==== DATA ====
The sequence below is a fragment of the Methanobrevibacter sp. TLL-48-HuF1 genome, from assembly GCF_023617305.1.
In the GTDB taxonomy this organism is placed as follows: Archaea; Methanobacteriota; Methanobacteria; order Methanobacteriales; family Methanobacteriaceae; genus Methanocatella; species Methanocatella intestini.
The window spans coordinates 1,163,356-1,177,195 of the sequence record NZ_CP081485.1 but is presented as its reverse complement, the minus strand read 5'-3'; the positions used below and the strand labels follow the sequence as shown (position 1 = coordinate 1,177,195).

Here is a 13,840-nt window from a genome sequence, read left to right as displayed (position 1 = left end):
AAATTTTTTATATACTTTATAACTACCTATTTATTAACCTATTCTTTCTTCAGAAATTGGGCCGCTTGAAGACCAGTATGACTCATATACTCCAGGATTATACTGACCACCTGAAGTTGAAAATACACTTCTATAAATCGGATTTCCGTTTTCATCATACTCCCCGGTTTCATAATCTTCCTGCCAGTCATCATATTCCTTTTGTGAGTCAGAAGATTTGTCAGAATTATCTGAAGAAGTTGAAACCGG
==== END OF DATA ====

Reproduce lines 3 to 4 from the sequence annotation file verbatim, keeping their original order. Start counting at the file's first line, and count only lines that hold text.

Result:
The window spans coordinates 1,163,356-1,177,195 of the sequence record NZ_CP081485.1 but is presented as its reverse complement, the minus strand read 5'-3'; the positions used below and the strand labels follow the sequence as shown (position 1 = coordinate 1,177,195).

Here is a 13,840-nt window from a genome sequence, read left to right as displayed (position 1 = left end):